Andrew Tate, a divisive social media personality and former professional kickboxer, was detained in Romania in late December on charges of human trafficking and rape, according to local media reports.
Tate, a British-U.S. citizen who previously was banned from various social media platforms for expressing misogynistic views and hate speech, was reportedly detained along with his brother Tristan in the Ilfov area north of Romania’s capital, Bucharest.
His arrest has sparked important conversations surrounding public hate speech, social media’s influence on society, and the interactions between digital technology and gender violence.
How Tate cultivated a popular platform for hate
Moira Aikenhead is a limited-term assistant professor at the University of Victoria Faculty of Law and she specializes in technology-facilitated gender violence.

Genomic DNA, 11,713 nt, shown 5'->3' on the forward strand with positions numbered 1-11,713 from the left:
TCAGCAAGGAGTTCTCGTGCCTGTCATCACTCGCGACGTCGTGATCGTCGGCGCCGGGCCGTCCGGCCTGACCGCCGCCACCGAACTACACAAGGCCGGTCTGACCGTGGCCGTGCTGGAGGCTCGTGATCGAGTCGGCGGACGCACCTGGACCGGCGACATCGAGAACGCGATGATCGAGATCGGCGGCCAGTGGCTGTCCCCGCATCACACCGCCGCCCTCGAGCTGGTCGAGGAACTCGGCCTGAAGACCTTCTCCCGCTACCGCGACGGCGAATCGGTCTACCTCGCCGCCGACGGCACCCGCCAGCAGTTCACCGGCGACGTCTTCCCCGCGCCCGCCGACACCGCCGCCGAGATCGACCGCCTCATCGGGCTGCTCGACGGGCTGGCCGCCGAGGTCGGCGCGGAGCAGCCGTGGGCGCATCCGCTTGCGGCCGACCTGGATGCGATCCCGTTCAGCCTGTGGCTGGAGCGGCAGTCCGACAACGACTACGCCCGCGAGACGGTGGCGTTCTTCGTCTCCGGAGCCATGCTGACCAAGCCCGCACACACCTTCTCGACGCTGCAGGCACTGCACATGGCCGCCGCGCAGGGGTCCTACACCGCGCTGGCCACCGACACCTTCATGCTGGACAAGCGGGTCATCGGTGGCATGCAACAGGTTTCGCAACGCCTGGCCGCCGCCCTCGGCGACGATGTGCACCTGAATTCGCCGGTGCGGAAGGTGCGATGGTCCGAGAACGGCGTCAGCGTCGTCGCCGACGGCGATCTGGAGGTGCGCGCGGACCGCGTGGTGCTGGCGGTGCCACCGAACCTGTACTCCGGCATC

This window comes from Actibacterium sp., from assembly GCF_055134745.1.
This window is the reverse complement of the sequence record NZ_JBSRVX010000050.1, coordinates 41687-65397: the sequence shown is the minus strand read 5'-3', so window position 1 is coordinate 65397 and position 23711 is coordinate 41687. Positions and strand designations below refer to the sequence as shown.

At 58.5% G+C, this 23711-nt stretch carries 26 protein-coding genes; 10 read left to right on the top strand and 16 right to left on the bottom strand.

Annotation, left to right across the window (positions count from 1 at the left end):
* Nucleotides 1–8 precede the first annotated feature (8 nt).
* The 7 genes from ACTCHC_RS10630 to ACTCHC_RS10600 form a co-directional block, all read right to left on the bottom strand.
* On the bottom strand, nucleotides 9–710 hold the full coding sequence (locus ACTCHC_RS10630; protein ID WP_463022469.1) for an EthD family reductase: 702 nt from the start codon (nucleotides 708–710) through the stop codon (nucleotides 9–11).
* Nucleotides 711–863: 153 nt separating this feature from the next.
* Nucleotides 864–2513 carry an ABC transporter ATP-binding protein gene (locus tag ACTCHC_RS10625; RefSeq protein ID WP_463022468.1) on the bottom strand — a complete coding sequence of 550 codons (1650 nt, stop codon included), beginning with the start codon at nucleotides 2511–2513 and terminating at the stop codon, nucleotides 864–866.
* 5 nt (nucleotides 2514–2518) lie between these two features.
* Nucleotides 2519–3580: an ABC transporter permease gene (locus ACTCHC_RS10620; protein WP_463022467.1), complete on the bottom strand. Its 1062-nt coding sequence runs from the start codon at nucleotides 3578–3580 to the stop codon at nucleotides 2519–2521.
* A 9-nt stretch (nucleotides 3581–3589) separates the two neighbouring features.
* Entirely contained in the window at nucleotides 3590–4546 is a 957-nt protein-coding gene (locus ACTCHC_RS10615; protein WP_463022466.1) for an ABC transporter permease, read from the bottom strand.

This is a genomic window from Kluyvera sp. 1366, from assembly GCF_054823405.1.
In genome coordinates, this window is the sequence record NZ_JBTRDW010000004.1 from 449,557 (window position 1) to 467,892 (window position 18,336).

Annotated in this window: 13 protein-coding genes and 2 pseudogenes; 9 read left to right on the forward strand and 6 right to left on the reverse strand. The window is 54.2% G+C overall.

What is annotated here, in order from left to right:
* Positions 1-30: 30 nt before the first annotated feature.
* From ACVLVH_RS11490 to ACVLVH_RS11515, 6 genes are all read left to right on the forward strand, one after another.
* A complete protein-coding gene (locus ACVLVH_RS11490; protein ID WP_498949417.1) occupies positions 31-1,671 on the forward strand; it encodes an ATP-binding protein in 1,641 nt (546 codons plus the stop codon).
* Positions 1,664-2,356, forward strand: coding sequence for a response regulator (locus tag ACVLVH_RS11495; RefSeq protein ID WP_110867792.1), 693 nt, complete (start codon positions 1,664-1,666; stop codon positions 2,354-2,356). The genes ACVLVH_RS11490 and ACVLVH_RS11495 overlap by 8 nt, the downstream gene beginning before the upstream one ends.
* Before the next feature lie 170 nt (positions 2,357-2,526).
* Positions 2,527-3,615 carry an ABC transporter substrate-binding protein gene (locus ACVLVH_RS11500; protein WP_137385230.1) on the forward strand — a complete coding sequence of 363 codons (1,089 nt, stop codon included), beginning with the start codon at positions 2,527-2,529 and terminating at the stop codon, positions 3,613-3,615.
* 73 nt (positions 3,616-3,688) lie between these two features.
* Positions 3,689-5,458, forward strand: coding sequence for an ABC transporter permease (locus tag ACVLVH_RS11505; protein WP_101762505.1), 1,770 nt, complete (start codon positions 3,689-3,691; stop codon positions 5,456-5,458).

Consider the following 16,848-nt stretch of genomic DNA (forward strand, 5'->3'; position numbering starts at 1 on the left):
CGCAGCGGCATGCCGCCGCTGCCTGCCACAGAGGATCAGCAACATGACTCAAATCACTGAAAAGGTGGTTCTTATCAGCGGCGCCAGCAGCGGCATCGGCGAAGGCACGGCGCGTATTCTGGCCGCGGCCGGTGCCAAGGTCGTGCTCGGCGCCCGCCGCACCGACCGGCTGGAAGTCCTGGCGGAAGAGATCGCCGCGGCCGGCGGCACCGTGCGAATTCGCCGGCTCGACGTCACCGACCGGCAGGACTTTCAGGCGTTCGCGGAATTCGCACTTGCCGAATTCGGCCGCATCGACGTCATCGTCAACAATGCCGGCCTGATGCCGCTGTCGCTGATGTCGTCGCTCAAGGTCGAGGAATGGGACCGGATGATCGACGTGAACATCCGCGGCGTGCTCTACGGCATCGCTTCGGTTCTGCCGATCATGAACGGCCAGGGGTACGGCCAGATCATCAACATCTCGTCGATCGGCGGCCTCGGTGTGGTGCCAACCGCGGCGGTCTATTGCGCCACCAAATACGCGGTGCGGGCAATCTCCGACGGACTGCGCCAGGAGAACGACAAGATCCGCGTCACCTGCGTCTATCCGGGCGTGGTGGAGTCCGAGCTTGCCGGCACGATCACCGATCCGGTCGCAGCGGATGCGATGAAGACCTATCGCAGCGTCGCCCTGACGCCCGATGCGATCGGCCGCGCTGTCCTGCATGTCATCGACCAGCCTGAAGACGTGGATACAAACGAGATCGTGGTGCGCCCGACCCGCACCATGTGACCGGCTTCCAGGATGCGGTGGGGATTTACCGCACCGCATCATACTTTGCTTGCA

Tate cultivated a big online following and Aikenhead says it is about more than just hate towards women.
“He’s a self-described misogynist. Misogyny and degrading women is really central to who he is and his message,” she said.
“However, it’s also sort of mixed in with other things. He’s also attempting to sell a lifestyle to people who feel disenfranchised or that the world has sort of wronged them.
“Vulnerable, often very young men, I understand, make up a large segment of his audience.”
Aikenhead says in a time where there is a lot of social disruption, extreme messages gain a lot of popularity.
“People had a lot of strong responses to (the COVID-19 pandemic) and the government response to that,” she said.